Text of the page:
Jewish World Review June 16, 2004 / 27 Sivan, 5764
The (anti-) Reagan Revolution: De-spinning their spin
As the anti-coverage of Ronald Reagan's legacy begins, we're sure to see the word "spin" surface in much of the analysis. After all, the phrase "spin doctor" came into vogue around 1982, early in Reagan's tenure. I was a young aide in the White House at the time, and I recall it being used primarily by Democrats to define his sudden popularity. The implication was clear: Americans don't really like Reagan, he's just fooling everybody.
Spin is a term that is used as a proxy for disapproval: I don't like your politics therefore your success is fraudulent. I never believed Reagan or his team of handlers fooled anyone. In the more than two decades I have made a living as a consultant and a writer in the media communications field, I've concluded that you can only spin a public that wants to be spun. A "spin doctor" can only capture and reinforce pre-existing sentiments. It's not possible to force an audience against its will to embrace repugnant people and ideologies.
If Ronald Reagan was a floating, lovable Oz, the man most widely credited as its wizard behind-the-curtain was presidential assistant Michael Deaver. Deaver has said that Reagan himself was the communication genius and that all he did was "I lit him well."
I give Deaver more credit than that. He recognized something that that has become the staple of high-stakes communications ever since: One cannot allow a hostile medium to be the filter of a leader or his principles. Rather, marginalize that filter and go straight to the audience with whom one's "client" will best resonate. During Reagan's presidency, that hostile filter was the conventional news media.
Contrary to the nostalgic coverage of President Reagan's passing, the media did not like him during his tenure. Friends of mine in the press viewed him as an idiot, and were horrified that I took a job working for him. Many took the position that I had joined (albeit at a humble level) a colossus hell-bent on - and habitually successful - at deceiving the public.
A few contrary memories. When I first showed up for work at the in the summer of 1982, I distinctly recall President Reagan's motorcade being pelted with rocks. A recession was in full bore. I remember walking out the Northwest gate of the White House to be greeted by a young man my age. He wasn't wearing a suit like I was. Rather, he sported a green Mohawk, a leather vest with protruding metal spikes. He was hawking T-shirts that read "Reagan Hates Me." Not far away, there was a huge crowd of nuclear disarmament protestors who remained there for years. "Reaganomics Sucks" was the most popular placard quip, and the president's poll numbers were dismal.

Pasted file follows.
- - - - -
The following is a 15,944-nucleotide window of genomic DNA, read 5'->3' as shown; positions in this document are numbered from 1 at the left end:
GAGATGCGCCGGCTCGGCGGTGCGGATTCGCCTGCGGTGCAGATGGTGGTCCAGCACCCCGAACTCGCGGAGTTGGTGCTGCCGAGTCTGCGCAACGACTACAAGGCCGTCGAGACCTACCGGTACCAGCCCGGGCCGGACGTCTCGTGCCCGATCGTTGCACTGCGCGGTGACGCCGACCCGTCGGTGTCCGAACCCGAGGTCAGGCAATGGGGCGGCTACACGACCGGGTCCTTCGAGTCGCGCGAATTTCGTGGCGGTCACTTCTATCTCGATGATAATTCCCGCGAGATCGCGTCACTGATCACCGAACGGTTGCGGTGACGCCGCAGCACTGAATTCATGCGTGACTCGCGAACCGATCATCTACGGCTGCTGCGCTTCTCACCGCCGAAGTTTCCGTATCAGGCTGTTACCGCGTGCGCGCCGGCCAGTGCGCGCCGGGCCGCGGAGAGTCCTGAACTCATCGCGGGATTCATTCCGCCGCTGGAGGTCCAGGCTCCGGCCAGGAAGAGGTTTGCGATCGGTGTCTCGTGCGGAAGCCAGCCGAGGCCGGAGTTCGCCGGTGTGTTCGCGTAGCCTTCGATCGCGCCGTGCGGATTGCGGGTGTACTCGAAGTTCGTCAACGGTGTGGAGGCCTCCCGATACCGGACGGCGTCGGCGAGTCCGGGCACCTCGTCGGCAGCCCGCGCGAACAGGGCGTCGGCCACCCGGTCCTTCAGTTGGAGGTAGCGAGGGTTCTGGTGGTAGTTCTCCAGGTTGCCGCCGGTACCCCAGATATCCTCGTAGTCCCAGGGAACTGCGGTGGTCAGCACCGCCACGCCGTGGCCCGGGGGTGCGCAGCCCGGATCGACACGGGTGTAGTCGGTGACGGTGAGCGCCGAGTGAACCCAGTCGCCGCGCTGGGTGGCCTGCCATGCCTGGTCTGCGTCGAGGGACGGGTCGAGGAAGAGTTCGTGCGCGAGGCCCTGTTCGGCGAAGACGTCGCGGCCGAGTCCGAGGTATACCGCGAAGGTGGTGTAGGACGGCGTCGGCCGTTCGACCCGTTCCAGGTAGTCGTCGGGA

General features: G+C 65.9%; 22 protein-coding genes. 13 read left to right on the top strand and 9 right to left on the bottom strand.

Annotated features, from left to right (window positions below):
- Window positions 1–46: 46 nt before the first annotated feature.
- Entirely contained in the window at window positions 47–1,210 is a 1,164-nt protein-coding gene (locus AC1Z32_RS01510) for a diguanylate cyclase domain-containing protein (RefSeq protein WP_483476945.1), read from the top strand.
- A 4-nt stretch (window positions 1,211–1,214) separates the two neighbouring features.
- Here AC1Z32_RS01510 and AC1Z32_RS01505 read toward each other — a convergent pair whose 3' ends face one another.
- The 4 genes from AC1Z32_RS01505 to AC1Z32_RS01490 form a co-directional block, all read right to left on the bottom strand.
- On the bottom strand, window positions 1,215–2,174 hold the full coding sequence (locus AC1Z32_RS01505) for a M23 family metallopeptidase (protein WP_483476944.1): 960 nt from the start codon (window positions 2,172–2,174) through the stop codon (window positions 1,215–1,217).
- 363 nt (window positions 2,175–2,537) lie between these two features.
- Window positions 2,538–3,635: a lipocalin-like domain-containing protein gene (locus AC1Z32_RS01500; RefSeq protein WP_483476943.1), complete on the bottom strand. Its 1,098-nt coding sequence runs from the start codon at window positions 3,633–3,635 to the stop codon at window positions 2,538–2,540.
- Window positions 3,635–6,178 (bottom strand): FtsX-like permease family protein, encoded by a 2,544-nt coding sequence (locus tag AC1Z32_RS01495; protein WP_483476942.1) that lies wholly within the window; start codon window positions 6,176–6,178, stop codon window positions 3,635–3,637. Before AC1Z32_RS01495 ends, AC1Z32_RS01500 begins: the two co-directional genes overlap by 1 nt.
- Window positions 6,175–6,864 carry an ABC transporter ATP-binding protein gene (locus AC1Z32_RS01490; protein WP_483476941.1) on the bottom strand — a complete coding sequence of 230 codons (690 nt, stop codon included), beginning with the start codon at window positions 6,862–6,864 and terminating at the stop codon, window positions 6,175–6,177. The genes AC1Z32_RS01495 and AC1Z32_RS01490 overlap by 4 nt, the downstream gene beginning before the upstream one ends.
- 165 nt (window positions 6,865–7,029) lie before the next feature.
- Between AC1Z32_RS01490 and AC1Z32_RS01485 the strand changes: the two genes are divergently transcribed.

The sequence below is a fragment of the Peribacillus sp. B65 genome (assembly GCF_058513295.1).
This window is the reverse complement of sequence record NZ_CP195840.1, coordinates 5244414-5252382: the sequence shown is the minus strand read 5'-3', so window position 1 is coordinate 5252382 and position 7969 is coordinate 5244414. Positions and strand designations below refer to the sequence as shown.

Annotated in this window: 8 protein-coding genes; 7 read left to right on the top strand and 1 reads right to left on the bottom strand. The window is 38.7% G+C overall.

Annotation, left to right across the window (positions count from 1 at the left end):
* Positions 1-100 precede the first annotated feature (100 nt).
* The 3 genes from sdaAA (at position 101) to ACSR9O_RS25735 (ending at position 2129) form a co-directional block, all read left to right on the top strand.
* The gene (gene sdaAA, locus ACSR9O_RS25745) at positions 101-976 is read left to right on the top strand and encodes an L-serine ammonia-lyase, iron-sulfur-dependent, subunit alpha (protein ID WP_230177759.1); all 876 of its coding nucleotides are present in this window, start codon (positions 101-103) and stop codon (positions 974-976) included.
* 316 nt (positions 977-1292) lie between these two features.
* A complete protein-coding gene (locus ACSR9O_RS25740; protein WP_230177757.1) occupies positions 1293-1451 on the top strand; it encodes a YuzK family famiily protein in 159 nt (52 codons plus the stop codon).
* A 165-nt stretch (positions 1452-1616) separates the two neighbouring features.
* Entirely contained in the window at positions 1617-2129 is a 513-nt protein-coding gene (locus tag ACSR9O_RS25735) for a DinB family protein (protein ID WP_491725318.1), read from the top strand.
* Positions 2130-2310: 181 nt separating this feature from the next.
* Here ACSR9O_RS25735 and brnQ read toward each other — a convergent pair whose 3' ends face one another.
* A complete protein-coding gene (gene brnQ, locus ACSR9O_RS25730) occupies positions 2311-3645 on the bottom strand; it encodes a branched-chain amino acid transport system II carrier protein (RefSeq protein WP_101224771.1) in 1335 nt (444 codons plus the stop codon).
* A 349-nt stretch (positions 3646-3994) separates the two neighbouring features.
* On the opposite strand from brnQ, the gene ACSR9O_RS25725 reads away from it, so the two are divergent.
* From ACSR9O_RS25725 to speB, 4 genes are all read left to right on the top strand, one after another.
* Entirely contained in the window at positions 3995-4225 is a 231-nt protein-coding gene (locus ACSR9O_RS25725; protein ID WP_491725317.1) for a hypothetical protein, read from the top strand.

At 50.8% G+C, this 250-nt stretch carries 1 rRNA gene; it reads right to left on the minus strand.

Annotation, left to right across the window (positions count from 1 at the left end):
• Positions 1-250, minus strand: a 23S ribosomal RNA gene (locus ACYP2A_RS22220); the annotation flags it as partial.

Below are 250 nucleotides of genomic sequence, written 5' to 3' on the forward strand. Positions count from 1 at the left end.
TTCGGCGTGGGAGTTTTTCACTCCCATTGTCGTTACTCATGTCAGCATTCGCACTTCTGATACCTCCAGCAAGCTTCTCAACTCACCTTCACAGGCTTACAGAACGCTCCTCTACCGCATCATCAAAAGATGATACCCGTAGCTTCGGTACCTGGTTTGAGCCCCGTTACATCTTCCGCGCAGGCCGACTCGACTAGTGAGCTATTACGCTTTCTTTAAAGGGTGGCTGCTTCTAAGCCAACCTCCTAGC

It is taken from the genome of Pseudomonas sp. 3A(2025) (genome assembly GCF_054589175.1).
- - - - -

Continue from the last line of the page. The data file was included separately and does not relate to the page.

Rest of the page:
In October, however, there was a stock market rally. The recession lifted. The very same pundits who had been calling for Reagan's impeachment, were now suggesting that his spin doctors had deceived America into liking Reagan.
The truth is much more banal. The White House had been doing what it always had done: Reagan was placed in settings that allowed him to communicate directly to the American public, rather than attempt to persuade a hostile news media to translate his policies for public consumption. This technique hadn't really begun to pay dividends until the economy turned around and people were in the mood to like their leader more.
It's not just Democrats who cry "spin" when things aren't going their way. The notion of Machiavellian spin doctors fooling the public returned to mainstream debate during the Lewinsky affair. This time, allegations of spin were hurled against the Clinton White House by Republicans furious at President Clinton's weathering of the scandal. Again, the implication was that Clinton's popularity was somehow fraudulent.
I believed - to the distress of my Republican friends - that Clinton's popularity was as authentic as Reagan's. The very same public that was titillated by the Lewinsky scandal largely believed that it didn't merit Clinton's removal from office. Americans, buoyed by a soaring economy, supported President Clinton.
All successful politicians are seducers or enchanters. Clinton seduced the public like the prom king while Reagan enchanted you by being the grandfather who saw you just as you wanted to be seen. How one feels about these qualities depends on, well, how one feels. A good handler will exploit a leader's greatest strengths and help him dodge his weaknesses. These exigencies play at the margins of public opinion, but are of little consequence if the public doesn't fundamentally like the leader and feel good about the operating climate of his times.
As reflections of "The Great Communicator" are commingled with charges of spin, we should remember that persuasion in any political direction only happens with the public's approval. Winning that approval extended from Ronald Reagan's gift for authenticity, not alchemy.
Eric Dezenhall is the author of the new political damage-control novel, Shakedown Beach. Click HERE to purchase. Sales help fund JWR.) Comment by clicking here.
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© 2004, Eric Dezenhall